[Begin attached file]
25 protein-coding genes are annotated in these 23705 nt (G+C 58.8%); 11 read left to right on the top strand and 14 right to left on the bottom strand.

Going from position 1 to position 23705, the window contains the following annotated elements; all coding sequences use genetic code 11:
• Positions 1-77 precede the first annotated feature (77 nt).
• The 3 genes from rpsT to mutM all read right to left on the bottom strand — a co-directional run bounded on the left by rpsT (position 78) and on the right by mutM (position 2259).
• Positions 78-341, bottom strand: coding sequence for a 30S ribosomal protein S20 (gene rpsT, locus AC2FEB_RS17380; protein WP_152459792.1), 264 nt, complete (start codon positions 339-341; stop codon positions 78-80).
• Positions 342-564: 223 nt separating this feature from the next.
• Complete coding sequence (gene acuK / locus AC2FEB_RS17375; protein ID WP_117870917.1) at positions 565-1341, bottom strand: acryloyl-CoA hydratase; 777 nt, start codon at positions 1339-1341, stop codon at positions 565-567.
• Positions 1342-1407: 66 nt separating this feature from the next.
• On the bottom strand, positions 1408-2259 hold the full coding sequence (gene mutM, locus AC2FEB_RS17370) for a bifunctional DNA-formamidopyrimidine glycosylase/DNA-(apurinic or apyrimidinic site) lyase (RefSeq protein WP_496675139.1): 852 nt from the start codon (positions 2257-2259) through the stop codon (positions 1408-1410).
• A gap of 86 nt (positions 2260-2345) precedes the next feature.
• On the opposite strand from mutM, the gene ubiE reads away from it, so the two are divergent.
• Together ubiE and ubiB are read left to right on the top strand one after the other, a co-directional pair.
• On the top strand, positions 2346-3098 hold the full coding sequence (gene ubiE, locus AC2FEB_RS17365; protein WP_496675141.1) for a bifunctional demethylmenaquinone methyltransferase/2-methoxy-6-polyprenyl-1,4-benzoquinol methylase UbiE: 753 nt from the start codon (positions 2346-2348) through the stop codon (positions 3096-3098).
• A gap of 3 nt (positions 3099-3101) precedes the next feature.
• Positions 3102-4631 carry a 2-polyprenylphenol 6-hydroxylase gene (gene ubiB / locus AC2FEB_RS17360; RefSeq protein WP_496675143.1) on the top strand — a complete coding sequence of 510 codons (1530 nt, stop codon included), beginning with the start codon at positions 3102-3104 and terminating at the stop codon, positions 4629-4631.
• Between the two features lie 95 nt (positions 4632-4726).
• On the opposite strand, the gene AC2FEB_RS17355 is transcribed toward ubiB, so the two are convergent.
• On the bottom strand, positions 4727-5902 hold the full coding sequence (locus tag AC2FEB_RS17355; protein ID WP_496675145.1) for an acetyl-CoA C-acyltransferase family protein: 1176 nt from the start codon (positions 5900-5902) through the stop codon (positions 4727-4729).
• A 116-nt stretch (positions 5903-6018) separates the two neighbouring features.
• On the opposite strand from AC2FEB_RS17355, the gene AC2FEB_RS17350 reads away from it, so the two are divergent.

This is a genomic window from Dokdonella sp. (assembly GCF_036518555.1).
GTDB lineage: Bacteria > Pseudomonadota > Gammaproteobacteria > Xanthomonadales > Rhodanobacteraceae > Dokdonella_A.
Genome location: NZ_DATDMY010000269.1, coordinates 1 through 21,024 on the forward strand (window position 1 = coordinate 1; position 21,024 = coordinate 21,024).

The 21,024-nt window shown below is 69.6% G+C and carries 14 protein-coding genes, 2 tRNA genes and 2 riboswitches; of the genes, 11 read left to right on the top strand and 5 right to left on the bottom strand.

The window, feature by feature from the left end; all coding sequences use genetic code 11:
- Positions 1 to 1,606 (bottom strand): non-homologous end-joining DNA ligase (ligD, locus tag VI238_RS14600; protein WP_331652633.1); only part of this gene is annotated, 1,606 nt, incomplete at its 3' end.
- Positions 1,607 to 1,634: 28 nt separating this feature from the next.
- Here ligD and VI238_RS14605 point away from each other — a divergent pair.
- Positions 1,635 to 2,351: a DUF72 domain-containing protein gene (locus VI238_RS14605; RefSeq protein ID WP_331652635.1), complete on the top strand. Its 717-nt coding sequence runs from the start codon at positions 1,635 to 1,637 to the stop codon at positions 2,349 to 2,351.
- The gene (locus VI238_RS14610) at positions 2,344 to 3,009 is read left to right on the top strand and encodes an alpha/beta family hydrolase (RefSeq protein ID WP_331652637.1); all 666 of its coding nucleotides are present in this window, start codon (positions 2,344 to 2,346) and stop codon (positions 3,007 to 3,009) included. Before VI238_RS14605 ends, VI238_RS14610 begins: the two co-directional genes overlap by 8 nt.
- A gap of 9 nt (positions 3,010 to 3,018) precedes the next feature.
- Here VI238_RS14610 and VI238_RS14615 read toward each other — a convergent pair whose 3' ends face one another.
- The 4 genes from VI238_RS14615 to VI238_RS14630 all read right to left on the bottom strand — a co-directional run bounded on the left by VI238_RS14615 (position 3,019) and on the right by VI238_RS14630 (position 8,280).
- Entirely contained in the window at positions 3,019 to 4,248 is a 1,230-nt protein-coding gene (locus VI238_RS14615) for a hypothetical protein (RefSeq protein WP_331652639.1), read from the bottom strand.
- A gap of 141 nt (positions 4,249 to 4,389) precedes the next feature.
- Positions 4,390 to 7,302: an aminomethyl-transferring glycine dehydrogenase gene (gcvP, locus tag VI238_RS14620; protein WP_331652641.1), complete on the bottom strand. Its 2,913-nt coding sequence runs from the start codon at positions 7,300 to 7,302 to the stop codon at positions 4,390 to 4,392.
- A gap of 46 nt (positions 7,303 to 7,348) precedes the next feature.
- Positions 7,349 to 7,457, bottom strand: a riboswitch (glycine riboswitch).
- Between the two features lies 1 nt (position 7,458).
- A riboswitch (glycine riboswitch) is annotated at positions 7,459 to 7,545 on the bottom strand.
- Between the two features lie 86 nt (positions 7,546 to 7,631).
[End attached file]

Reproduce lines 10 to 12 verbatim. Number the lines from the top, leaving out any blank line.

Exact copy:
• A gap of 86 nt (positions 2260-2345) precedes the next feature.
• On the opposite strand from mutM, the gene ubiE reads away from it, so the two are divergent.
• Together ubiE and ubiB are read left to right on the top strand one after the other, a co-directional pair.